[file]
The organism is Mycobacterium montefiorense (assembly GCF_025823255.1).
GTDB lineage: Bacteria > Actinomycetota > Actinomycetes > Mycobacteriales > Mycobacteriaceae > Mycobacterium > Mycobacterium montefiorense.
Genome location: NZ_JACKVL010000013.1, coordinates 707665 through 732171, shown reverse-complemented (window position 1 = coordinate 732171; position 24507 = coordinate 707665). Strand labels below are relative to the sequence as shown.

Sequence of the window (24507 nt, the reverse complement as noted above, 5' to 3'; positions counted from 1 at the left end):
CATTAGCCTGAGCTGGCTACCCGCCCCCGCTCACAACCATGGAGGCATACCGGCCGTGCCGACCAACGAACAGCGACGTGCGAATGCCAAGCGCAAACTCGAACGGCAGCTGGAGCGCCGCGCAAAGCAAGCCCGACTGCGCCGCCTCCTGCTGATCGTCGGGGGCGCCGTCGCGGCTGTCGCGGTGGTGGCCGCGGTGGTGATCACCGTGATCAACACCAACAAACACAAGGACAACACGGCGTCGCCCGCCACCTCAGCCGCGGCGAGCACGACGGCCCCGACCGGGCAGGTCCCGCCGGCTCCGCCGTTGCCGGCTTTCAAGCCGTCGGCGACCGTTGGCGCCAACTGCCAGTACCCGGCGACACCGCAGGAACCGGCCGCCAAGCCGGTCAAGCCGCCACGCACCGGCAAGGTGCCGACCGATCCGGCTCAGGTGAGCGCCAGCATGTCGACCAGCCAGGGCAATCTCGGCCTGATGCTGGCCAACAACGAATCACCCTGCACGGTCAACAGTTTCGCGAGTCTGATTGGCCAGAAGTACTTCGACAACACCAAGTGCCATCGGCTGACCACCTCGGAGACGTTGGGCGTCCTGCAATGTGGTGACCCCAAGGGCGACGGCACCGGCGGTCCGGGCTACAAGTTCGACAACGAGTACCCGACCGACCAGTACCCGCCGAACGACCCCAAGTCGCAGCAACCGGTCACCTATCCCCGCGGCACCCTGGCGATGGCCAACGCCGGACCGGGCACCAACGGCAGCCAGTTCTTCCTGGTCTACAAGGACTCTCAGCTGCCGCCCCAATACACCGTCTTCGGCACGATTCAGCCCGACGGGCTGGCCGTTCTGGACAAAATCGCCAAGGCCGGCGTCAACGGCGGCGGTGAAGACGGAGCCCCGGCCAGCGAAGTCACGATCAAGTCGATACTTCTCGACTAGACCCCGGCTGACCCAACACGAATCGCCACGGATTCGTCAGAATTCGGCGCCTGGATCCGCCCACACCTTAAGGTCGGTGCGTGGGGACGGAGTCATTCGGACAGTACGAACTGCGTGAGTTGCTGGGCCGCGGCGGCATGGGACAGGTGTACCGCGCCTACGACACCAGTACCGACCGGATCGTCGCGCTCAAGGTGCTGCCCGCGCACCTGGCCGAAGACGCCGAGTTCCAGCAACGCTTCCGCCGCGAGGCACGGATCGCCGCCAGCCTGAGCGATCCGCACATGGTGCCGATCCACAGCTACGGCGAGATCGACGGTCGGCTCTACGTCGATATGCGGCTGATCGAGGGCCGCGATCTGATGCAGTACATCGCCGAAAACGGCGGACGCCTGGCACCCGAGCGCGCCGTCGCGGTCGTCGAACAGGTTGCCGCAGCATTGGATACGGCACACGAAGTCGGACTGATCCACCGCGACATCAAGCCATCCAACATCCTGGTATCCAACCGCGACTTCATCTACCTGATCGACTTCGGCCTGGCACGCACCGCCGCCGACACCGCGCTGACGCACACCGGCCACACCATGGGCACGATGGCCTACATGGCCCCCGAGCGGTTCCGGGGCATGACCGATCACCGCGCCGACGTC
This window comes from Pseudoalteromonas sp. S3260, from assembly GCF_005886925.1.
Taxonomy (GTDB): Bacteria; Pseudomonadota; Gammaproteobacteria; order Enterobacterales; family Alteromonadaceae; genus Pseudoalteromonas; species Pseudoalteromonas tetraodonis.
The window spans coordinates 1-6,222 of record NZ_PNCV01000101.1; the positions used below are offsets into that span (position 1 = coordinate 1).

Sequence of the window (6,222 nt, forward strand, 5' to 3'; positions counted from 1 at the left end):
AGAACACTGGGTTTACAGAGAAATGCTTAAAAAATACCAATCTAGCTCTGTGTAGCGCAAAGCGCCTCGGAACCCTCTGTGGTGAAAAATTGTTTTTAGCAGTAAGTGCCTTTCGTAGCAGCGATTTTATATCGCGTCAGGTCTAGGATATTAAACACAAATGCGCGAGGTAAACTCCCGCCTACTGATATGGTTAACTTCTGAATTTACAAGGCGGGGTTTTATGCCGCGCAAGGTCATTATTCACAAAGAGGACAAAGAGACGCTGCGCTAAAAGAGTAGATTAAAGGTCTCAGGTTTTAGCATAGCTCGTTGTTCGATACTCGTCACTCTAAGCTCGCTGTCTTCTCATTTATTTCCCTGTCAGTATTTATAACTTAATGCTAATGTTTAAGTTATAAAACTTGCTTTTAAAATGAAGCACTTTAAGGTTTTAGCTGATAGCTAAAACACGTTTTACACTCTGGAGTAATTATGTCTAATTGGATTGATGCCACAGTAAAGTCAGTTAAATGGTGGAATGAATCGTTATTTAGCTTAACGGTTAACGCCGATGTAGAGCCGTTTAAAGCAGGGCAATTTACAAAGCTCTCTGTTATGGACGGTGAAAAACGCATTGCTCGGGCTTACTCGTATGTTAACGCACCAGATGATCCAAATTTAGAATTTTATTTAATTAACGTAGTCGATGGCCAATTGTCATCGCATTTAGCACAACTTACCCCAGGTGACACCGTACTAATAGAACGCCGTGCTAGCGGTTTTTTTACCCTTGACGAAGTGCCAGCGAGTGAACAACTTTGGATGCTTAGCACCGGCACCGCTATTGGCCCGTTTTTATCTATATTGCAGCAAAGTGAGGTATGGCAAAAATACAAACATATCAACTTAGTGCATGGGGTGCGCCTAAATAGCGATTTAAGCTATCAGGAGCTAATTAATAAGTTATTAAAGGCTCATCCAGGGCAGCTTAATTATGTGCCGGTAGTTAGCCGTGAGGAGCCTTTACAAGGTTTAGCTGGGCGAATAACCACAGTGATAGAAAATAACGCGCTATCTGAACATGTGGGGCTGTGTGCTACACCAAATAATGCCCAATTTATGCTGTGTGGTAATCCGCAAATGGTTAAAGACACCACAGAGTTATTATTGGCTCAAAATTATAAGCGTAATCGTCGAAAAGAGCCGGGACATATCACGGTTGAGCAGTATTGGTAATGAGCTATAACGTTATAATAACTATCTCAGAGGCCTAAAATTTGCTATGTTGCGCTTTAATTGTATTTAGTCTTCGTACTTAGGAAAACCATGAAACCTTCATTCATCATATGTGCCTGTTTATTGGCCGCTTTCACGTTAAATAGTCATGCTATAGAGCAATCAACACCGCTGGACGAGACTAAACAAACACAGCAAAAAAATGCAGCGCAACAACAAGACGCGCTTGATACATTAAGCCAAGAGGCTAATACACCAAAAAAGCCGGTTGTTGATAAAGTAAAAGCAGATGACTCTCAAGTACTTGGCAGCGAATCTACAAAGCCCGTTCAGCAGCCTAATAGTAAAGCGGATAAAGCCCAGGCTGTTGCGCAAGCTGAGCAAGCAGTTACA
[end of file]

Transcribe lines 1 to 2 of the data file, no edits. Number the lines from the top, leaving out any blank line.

The organism is Mycobacterium montefiorense (assembly GCF_025823255.1).
GTDB lineage: Bacteria > Actinomycetota > Actinomycetes > Mycobacteriales > Mycobacteriaceae > Mycobacterium > Mycobacterium montefiorense.